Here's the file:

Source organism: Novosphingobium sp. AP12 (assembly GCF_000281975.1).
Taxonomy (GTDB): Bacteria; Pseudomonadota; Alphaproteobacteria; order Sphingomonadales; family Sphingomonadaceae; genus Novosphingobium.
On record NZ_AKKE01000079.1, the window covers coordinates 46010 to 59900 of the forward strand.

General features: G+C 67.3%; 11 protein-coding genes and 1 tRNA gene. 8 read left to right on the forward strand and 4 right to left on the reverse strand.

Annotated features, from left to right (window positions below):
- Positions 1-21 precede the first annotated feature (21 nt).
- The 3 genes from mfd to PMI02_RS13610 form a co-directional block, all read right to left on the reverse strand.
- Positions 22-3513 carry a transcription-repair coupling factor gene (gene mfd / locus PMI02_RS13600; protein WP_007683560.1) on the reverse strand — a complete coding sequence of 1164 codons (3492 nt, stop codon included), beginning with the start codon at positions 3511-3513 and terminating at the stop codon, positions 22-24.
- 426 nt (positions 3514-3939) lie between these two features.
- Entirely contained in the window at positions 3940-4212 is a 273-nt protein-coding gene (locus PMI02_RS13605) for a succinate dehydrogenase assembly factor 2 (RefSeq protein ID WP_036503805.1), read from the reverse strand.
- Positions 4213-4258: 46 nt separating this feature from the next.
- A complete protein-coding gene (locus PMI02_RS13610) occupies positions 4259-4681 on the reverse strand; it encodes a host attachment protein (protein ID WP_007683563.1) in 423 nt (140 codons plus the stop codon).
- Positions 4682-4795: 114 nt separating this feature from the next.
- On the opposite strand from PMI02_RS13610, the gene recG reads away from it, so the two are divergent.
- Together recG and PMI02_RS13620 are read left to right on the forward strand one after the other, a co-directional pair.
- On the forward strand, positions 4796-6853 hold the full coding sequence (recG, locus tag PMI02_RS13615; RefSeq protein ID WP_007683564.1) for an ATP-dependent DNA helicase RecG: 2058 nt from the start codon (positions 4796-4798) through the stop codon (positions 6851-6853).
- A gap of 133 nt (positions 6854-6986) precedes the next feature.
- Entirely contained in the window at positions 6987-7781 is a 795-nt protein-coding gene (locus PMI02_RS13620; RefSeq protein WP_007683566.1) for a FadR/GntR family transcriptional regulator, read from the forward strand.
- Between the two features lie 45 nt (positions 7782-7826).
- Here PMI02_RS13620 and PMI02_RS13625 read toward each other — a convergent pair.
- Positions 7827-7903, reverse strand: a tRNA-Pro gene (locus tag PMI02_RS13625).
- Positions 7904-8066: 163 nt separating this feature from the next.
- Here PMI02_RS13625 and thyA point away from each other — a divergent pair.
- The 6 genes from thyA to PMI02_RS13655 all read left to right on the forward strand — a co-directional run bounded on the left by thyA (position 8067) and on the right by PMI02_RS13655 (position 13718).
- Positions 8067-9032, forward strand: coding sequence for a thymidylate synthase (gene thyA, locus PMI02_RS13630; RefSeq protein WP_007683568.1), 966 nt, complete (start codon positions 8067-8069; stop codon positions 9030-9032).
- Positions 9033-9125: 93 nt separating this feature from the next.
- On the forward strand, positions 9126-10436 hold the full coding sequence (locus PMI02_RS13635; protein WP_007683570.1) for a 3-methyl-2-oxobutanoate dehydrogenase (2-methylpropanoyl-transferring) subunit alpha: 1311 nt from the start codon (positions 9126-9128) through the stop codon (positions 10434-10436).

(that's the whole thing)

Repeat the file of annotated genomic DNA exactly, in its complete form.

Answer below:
Source organism: Novosphingobium sp. AP12 (assembly GCF_000281975.1).
Taxonomy (GTDB): Bacteria; Pseudomonadota; Alphaproteobacteria; order Sphingomonadales; family Sphingomonadaceae; genus Novosphingobium.
On record NZ_AKKE01000079.1, the window covers coordinates 46010 to 59900 of the forward strand.

General features: G+C 67.3%; 11 protein-coding genes and 1 tRNA gene. 8 read left to right on the forward strand and 4 right to left on the reverse strand.

Annotated features, from left to right (window positions below):
- Positions 1-21 precede the first annotated feature (21 nt).
- The 3 genes from mfd to PMI02_RS13610 form a co-directional block, all read right to left on the reverse strand.
- Positions 22-3513 carry a transcription-repair coupling factor gene (gene mfd / locus PMI02_RS13600; protein WP_007683560.1) on the reverse strand — a complete coding sequence of 1164 codons (3492 nt, stop codon included), beginning with the start codon at positions 3511-3513 and terminating at the stop codon, positions 22-24.
- 426 nt (positions 3514-3939) lie between these two features.
- Entirely contained in the window at positions 3940-4212 is a 273-nt protein-coding gene (locus PMI02_RS13605) for a succinate dehydrogenase assembly factor 2 (RefSeq protein ID WP_036503805.1), read from the reverse strand.
- Positions 4213-4258: 46 nt separating this feature from the next.
- A complete protein-coding gene (locus PMI02_RS13610) occupies positions 4259-4681 on the reverse strand; it encodes a host attachment protein (protein ID WP_007683563.1) in 423 nt (140 codons plus the stop codon).
- Positions 4682-4795: 114 nt separating this feature from the next.
- On the opposite strand from PMI02_RS13610, the gene recG reads away from it, so the two are divergent.
- Together recG and PMI02_RS13620 are read left to right on the forward strand one after the other, a co-directional pair.
- On the forward strand, positions 4796-6853 hold the full coding sequence (recG, locus tag PMI02_RS13615; RefSeq protein ID WP_007683564.1) for an ATP-dependent DNA helicase RecG: 2058 nt from the start codon (positions 4796-4798) through the stop codon (positions 6851-6853).
- A gap of 133 nt (positions 6854-6986) precedes the next feature.
- Entirely contained in the window at positions 6987-7781 is a 795-nt protein-coding gene (locus PMI02_RS13620; RefSeq protein WP_007683566.1) for a FadR/GntR family transcriptional regulator, read from the forward strand.
- Between the two features lie 45 nt (positions 7782-7826).
- Here PMI02_RS13620 and PMI02_RS13625 read toward each other — a convergent pair.
- Positions 7827-7903, reverse strand: a tRNA-Pro gene (locus tag PMI02_RS13625).
- Positions 7904-8066: 163 nt separating this feature from the next.
- Here PMI02_RS13625 and thyA point away from each other — a divergent pair.
- The 6 genes from thyA to PMI02_RS13655 all read left to right on the forward strand — a co-directional run bounded on the left by thyA (position 8067) and on the right by PMI02_RS13655 (position 13718).
- Positions 8067-9032, forward strand: coding sequence for a thymidylate synthase (gene thyA, locus PMI02_RS13630; RefSeq protein WP_007683568.1), 966 nt, complete (start codon positions 8067-8069; stop codon positions 9030-9032).
- Positions 9033-9125: 93 nt separating this feature from the next.
- On the forward strand, positions 9126-10436 hold the full coding sequence (locus PMI02_RS13635; protein WP_007683570.1) for a 3-methyl-2-oxobutanoate dehydrogenase (2-methylpropanoyl-transferring) subunit alpha: 1311 nt from the start codon (positions 9126-9128) through the stop codon (positions 10434-10436).